7 tips (and a bonus one) for making a great online survey

So you want (or need) to create an online survey for a project? You have an idea -a hypothesis – and want to test it by letting a bunch of people answers a couple of questions. Most of us would start straight away by selecting an online tool and start to enter questions. Please don’t. First do some research. Submitting the questions is just the last step. Or as Abraham Lincoln put it:

If I had eight hours to chop down a tree, I’d spend six sharpening my ax. – Abraham Lincoln

Okay, it’s is not really a Lincoln quote, it’s fake. But the message is clear. Preparation is everything. In this post you will read 7 simple tips for creating a successful online survey.

 

Survey tip 1 – Write down your project goals

What do you wish to learn from your respondents? And just as important, what don’t you need to learn. This is the most important part of the project. Fail to have the correct goals and you’ll end up with results that won’t be useful.

If you have any doubts, check your goals with your supervisor, professor, manager of anybody who you know is not afraid to criticize you. Try to avoid friends and family that don’t like to give you honest feedback.

 

Survey tip 2 – Determine your target audience

Who is your target audience? And just as important; how do you find them online? If you want to check your business idea for a new product for say female gaming enthusiasts, be sure you can reach sufficient of them online. Do the research and check for the following facts:

  • Total number of target audience (in your city, country, worldwide)
  • How can you reach them online?

Nothing can be more frustrating then creating the best survey ever and realizing you have no way to reach your target audience. Use social media, respondent databases and specific targeted websites such as online fora as potentional sources.

Survey tip 3 – Determine the minimal number of required respondents

When do you have enough respondents? There are a lot of factors hanging on this one. If you take and scientifically approach you can use the 95% standard deviation. To put it very simplistic it states that if you have an unknown population (size) the sample size should be 384.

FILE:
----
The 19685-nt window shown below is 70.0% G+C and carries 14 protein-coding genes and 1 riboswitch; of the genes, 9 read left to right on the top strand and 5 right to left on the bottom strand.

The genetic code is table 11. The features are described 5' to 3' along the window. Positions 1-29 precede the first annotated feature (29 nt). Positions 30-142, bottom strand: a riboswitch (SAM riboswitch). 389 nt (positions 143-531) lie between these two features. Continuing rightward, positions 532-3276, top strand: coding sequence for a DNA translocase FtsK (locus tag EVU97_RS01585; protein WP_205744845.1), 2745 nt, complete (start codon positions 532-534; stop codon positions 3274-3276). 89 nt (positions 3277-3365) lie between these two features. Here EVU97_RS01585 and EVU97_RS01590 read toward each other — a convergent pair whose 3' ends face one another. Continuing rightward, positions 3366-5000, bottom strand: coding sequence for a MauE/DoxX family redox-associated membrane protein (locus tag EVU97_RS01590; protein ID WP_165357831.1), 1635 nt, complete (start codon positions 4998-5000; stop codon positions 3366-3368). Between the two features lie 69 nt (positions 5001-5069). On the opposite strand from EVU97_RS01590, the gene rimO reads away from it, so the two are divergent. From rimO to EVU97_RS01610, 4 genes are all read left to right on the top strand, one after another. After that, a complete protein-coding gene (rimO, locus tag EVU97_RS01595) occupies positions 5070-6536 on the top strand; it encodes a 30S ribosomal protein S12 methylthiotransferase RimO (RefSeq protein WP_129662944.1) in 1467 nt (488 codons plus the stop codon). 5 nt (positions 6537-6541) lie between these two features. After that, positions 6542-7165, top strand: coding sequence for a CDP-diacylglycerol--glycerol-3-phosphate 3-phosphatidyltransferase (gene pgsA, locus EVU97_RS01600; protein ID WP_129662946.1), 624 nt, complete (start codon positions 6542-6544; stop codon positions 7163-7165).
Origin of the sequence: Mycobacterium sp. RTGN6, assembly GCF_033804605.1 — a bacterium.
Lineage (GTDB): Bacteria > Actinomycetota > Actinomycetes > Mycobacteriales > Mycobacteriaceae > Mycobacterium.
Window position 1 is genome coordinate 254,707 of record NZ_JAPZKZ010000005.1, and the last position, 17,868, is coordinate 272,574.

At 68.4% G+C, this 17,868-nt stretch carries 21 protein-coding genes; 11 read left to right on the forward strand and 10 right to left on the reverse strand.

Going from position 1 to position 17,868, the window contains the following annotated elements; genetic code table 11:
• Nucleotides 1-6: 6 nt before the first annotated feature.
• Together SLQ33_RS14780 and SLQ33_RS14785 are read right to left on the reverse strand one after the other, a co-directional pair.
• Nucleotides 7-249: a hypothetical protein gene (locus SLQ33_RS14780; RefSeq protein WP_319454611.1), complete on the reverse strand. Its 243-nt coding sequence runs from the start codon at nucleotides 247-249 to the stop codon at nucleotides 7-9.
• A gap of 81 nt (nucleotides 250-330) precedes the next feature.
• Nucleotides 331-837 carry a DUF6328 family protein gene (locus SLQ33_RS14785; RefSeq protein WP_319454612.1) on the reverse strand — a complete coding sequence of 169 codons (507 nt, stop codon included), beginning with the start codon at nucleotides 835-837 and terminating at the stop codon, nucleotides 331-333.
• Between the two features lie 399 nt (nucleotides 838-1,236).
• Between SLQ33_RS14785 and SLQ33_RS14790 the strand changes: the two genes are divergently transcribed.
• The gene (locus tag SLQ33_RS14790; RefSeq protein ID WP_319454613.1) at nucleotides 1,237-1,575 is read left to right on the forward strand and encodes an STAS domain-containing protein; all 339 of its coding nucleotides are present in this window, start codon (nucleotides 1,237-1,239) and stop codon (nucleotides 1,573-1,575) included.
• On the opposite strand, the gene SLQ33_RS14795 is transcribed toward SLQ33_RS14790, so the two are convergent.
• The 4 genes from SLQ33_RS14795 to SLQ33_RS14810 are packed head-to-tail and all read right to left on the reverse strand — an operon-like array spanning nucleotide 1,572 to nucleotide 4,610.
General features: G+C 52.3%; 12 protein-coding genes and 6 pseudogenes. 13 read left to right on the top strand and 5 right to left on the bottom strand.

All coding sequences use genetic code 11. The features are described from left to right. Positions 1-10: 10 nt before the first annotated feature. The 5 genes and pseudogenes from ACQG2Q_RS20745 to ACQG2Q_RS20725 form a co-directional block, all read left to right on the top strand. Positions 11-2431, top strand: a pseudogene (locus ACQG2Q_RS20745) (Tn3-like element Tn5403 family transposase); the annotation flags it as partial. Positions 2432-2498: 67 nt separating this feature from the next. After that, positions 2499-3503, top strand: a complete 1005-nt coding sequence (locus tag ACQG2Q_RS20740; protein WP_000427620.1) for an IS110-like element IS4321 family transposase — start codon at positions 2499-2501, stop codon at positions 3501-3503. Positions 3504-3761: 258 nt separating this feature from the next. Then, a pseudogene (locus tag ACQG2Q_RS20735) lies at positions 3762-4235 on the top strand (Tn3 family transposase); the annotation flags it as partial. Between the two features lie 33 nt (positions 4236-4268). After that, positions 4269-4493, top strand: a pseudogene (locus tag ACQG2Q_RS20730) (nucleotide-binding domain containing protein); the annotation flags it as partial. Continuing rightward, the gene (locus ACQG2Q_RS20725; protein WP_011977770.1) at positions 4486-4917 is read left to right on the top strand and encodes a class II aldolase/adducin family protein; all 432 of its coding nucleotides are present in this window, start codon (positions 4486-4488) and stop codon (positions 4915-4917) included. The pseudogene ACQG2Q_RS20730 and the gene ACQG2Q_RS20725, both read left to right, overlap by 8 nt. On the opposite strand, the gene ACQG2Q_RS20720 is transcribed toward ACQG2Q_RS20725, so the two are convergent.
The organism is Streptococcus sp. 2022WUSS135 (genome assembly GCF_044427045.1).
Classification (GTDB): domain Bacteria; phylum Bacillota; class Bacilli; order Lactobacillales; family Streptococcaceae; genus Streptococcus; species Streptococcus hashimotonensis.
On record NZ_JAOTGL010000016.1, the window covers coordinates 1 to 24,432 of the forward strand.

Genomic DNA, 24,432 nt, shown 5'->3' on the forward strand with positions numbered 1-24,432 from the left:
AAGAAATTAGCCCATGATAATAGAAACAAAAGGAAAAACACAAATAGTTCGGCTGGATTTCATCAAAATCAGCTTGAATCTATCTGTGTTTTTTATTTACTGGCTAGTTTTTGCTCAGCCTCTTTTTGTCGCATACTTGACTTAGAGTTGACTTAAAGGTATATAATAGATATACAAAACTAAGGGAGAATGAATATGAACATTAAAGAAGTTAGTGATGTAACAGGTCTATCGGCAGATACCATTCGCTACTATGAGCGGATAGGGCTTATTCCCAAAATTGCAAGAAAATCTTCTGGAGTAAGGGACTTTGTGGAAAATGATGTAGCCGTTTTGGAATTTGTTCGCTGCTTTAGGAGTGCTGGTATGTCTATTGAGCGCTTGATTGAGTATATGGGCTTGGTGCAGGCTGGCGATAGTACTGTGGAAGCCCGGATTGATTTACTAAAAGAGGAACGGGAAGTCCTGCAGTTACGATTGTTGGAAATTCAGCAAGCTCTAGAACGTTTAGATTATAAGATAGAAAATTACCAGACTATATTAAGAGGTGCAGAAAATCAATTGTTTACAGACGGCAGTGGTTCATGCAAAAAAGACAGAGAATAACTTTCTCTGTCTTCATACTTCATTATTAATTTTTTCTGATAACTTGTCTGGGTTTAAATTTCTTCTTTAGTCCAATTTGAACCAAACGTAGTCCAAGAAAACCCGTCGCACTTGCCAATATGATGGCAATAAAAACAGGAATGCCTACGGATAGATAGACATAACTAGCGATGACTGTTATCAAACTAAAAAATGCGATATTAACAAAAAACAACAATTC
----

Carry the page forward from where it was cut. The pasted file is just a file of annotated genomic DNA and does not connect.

There is also a practical approach which is based on things as available budget or network size. If your project is not for a PHD keep in mind that there is a difference between respondents answering a questions and those same respondents acting in real life. If you asked them if they would buy project A based on given information such a price and they state they would, you still don’t have any guarantee they would in real life really do so.

There are many debates about this and for sure many will disagree with this statement. Online respondents should be used to get a rough prediction on a outcome of a hypothesis. To test the hypothesis measure results in real life. For instance with sales results.

For most projects 200 respondents are a minimum. It will give you a good -nonscientific- idea of the results of your hypothesis. Based on these results you can always do more research.

The minimal required number of respondents can be part of your project goals. Ask your professor, supervisor or a field expert if possible.

 

Survey tip 4 – Ask the proper questions

Dived the questions in two parts. Part 1 contains the questions for the hypothesis. Start with the basics and go ask to more details questions in the end. Use the invitation e-mail and the introduction text of the survey to triggers the curiosity of the respondents. This will make them complete the survey.

Part 2 is to get the required demographic data. These consist of age, sex, educational level, location, etc. Prevent asking demographic date that are difficult to analyses. For instance, ask for year of birth and not for age. Peoples age chances every year, perhaps next week already. Their year of birth always stays the same.